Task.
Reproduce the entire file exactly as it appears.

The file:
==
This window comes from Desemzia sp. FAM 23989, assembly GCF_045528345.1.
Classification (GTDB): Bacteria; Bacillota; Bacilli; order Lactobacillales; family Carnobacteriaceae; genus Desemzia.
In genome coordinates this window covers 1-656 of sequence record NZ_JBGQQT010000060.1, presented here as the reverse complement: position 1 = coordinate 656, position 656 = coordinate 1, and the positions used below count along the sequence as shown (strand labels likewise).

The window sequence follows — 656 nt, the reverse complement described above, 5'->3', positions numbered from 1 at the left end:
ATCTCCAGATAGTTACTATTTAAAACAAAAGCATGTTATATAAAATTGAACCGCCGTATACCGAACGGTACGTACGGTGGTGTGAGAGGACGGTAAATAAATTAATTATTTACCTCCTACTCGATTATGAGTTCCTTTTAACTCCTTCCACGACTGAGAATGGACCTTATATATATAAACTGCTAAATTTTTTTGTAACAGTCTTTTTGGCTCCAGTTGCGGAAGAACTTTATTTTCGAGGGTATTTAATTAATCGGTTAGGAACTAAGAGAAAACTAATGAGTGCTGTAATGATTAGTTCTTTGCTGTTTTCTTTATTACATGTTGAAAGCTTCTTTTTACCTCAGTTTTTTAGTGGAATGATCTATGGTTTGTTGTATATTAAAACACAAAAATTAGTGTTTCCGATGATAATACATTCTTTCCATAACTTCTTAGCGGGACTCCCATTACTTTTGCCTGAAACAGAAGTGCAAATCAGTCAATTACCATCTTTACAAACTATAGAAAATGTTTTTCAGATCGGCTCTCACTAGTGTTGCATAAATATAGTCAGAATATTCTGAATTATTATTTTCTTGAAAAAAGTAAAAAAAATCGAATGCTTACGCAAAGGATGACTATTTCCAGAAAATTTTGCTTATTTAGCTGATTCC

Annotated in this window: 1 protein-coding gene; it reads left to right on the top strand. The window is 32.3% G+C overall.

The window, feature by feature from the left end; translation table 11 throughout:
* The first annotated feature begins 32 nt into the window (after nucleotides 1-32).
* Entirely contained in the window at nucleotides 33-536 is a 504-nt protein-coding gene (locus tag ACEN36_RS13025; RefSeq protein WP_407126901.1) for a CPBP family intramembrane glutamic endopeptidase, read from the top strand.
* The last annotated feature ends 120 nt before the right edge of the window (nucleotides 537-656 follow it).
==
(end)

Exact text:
This window comes from Desemzia sp. FAM 23989, assembly GCF_045528345.1.
Classification (GTDB): Bacteria; Bacillota; Bacilli; order Lactobacillales; family Carnobacteriaceae; genus Desemzia.
In genome coordinates this window covers 1-656 of sequence record NZ_JBGQQT010000060.1, presented here as the reverse complement: position 1 = coordinate 656, position 656 = coordinate 1, and the positions used below count along the sequence as shown (strand labels likewise).

The window sequence follows — 656 nt, the reverse complement described above, 5'->3', positions numbered from 1 at the left end:
ATCTCCAGATAGTTACTATTTAAAACAAAAGCATGTTATATAAAATTGAACCGCCGTATACCGAACGGTACGTACGGTGGTGTGAGAGGACGGTAAATAAATTAATTATTTACCTCCTACTCGATTATGAGTTCCTTTTAACTCCTTCCACGACTGAGAATGGACCTTATATATATAAACTGCTAAATTTTTTTGTAACAGTCTTTTTGGCTCCAGTTGCGGAAGAACTTTATTTTCGAGGGTATTTAATTAATCGGTTAGGAACTAAGAGAAAACTAATGAGTGCTGTAATGATTAGTTCTTTGCTGTTTTCTTTATTACATGTTGAAAGCTTCTTTTTACCTCAGTTTTTTAGTGGAATGATCTATGGTTTGTTGTATATTAAAACACAAAAATTAGTGTTTCCGATGATAATACATTCTTTCCATAACTTCTTAGCGGGACTCCCATTACTTTTGCCTGAAACAGAAGTGCAAATCAGTCAATTACCATCTTTACAAACTATAGAAAATGTTTTTCAGATCGGCTCTCACTAGTGTTGCATAAATATAGTCAGAATATTCTGAATTATTATTTTCTTGAAAAAAGTAAAAAAAATCGAATGCTTACGCAAAGGATGACTATTTCCAGAAAATTTTGCTTATTTAGCTGATTCC

Annotated in this window: 1 protein-coding gene; it reads left to right on the top strand. The window is 32.3% G+C overall.

The window, feature by feature from the left end; translation table 11 throughout:
* The first annotated feature begins 32 nt into the window (after nucleotides 1-32).
* Entirely contained in the window at nucleotides 33-536 is a 504-nt protein-coding gene (locus tag ACEN36_RS13025; RefSeq protein WP_407126901.1) for a CPBP family intramembrane glutamic endopeptidase, read from the top strand.
* The last annotated feature ends 120 nt before the right edge of the window (nucleotides 537-656 follow it).